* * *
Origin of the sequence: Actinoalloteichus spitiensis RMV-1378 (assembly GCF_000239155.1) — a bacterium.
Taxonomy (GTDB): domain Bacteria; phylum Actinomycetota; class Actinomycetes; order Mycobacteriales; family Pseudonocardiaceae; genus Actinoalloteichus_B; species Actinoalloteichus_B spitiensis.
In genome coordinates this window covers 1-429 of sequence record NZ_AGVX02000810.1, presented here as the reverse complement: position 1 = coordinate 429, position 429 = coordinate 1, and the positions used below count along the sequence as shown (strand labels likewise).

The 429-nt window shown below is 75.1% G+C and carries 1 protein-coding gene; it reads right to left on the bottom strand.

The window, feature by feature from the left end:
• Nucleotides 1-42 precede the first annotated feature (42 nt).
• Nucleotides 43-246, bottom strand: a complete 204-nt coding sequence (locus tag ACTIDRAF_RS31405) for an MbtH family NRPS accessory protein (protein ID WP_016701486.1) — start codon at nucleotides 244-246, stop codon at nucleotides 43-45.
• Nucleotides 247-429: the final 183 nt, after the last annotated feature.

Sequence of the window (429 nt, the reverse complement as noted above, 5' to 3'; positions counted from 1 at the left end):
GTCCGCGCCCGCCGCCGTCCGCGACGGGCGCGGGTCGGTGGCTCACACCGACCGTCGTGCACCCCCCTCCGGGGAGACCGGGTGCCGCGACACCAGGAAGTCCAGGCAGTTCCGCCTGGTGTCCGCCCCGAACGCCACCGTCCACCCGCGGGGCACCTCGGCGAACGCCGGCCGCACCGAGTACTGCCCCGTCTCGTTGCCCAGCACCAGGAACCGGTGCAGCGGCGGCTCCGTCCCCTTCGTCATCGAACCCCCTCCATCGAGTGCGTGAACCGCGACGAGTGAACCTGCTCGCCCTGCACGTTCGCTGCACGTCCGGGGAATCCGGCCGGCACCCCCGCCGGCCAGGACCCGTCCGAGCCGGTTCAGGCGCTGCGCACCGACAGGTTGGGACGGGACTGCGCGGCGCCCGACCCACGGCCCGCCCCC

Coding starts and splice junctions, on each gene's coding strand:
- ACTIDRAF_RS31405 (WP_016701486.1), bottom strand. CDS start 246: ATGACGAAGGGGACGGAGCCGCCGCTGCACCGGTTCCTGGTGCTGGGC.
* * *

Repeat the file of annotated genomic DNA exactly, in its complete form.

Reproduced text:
Origin of the sequence: Actinoalloteichus spitiensis RMV-1378 (assembly GCF_000239155.1) — a bacterium.
Taxonomy (GTDB): domain Bacteria; phylum Actinomycetota; class Actinomycetes; order Mycobacteriales; family Pseudonocardiaceae; genus Actinoalloteichus_B; species Actinoalloteichus_B spitiensis.
In genome coordinates this window covers 1-429 of sequence record NZ_AGVX02000810.1, presented here as the reverse complement: position 1 = coordinate 429, position 429 = coordinate 1, and the positions used below count along the sequence as shown (strand labels likewise).

The 429-nt window shown below is 75.1% G+C and carries 1 protein-coding gene; it reads right to left on the bottom strand.

The window, feature by feature from the left end:
• Nucleotides 1-42 precede the first annotated feature (42 nt).
• Nucleotides 43-246, bottom strand: a complete 204-nt coding sequence (locus tag ACTIDRAF_RS31405) for an MbtH family NRPS accessory protein (protein ID WP_016701486.1) — start codon at nucleotides 244-246, stop codon at nucleotides 43-45.
• Nucleotides 247-429: the final 183 nt, after the last annotated feature.

Sequence of the window (429 nt, the reverse complement as noted above, 5' to 3'; positions counted from 1 at the left end):
GTCCGCGCCCGCCGCCGTCCGCGACGGGCGCGGGTCGGTGGCTCACACCGACCGTCGTGCACCCCCCTCCGGGGAGACCGGGTGCCGCGACACCAGGAAGTCCAGGCAGTTCCGCCTGGTGTCCGCCCCGAACGCCACCGTCCACCCGCGGGGCACCTCGGCGAACGCCGGCCGCACCGAGTACTGCCCCGTCTCGTTGCCCAGCACCAGGAACCGGTGCAGCGGCGGCTCCGTCCCCTTCGTCATCGAACCCCCTCCATCGAGTGCGTGAACCGCGACGAGTGAACCTGCTCGCCCTGCACGTTCGCTGCACGTCCGGGGAATCCGGCCGGCACCCCCGCCGGCCAGGACCCGTCCGAGCCGGTTCAGGCGCTGCGCACCGACAGGTTGGGACGGGACTGCGCGGCGCCCGACCCACGGCCCGCCCCC

Coding starts and splice junctions, on each gene's coding strand:
- ACTIDRAF_RS31405 (WP_016701486.1), bottom strand. CDS start 246: ATGACGAAGGGGACGGAGCCGCCGCTGCACCGGTTCCTGGTGCTGGGC.